The sabermetrics community, and the analytics community at large, rejoiced yesterday evening when the San Francisco Giants clinched the National League pennant and booked a date with the Kansas City Royals in the World Series. “We suspected it with Kansas City, and now the Giants have confirmed it: Wild Card teams are statistically more likely to make the World Series than division winners.
Looking at multiple observations in a year’s worth of data, there’s really no other conclusion to draw.” Those were the words of University of Phoenix Professor of Economics Bob Dolby, and they sent shockwaves through those who spent less than five seconds thinking about them.
“What we’re seeing is a fundamentally unfair system being exposed,” added Hoyt Peabody, a professor of English who specializes in Marxist theory. “The Wild Card games give their winners incredible momentum throughout the playoffs. The impressive institution that is the MLB denied teams like the Washington Nationals and Los Angeles Angels the chance to even play in these contests.” Peabody proceeded to advocate for a new thirty-team playoff format with participation medals for every team. “Until Major League Baseball addresses the inequality that arises from its practices, it will have the blood of many innocent shortstops on its batting gloves.”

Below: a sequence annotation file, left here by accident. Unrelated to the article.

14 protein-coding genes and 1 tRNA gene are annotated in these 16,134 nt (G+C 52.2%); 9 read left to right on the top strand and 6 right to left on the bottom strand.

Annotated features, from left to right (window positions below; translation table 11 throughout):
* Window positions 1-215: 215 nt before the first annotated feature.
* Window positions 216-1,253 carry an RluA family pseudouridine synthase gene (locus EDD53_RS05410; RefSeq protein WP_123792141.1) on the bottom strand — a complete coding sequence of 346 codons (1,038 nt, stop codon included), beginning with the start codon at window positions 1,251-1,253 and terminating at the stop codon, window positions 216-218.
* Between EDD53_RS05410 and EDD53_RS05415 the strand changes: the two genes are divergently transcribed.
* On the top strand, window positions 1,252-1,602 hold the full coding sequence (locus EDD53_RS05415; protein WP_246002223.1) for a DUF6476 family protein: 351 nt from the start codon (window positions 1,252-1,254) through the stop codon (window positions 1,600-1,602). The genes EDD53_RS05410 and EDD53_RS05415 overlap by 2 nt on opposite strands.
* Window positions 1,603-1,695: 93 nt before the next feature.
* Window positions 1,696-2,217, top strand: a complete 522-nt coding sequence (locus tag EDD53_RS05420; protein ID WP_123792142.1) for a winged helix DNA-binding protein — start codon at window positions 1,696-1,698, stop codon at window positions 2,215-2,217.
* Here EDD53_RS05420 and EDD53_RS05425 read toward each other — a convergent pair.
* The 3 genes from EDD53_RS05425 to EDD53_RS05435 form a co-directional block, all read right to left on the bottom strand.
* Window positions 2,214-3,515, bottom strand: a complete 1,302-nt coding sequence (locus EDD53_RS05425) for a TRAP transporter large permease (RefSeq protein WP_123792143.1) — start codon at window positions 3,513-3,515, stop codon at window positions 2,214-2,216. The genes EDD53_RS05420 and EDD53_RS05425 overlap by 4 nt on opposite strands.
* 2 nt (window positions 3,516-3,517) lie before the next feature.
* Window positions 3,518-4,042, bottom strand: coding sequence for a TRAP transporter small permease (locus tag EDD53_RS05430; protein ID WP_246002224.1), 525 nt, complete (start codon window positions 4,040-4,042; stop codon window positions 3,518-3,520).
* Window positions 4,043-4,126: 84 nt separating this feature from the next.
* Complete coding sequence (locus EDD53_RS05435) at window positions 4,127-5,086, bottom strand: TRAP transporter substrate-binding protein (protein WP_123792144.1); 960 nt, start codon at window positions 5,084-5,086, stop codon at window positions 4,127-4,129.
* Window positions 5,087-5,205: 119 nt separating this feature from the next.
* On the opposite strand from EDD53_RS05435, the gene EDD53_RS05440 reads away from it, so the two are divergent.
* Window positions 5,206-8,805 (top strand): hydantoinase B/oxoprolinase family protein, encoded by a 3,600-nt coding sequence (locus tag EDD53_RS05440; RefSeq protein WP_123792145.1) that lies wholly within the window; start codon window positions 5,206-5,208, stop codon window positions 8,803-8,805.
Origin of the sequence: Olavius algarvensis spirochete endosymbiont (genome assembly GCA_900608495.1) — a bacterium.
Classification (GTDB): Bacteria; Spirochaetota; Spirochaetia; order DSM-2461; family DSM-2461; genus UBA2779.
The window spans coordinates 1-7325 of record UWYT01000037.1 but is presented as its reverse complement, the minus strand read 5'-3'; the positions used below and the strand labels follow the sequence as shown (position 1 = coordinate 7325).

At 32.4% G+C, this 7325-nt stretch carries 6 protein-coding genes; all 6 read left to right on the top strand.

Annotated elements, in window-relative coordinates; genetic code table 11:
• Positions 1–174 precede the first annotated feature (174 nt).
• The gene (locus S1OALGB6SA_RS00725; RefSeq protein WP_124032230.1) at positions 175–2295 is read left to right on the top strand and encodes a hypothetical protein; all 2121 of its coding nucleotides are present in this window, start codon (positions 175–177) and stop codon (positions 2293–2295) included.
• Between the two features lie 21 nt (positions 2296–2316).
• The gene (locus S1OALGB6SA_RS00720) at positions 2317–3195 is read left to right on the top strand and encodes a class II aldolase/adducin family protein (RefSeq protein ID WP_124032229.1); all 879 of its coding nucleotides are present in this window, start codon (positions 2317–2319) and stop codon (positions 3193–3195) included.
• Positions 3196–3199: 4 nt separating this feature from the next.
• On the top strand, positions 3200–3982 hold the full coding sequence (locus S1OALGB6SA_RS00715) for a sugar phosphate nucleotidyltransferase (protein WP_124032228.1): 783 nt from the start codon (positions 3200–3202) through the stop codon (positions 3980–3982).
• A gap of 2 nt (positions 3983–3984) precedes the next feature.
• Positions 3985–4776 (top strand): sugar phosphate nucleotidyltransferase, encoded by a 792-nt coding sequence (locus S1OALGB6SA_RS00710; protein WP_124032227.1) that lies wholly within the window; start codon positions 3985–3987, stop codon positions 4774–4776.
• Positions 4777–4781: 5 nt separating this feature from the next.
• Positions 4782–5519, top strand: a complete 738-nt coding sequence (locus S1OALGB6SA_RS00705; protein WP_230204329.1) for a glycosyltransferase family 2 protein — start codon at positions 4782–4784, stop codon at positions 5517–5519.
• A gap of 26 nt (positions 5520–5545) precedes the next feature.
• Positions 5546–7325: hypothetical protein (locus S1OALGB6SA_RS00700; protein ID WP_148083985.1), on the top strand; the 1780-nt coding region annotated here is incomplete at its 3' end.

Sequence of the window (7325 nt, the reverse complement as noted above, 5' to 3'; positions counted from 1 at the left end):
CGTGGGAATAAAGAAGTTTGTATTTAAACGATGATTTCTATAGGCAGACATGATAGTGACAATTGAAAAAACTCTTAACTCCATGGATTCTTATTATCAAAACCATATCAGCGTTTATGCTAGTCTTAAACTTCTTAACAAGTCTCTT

Protesters in Baltimore took to the streets following the revelation. “If it was our team, if we won the Wild Card game, we would feel the same way, no question,” said Orioles fan Matt McDermott. He added that he would like to see a grace period of several years before the rules are changed, because “the O’s probably won’t win the division next year.”
Many MLB players weighed in on the uproar. When questioned by reporters, Minnesota Twins second baseman Brian Dozier had plenty to say. “Playoffs? What are those? October is my fishing month.”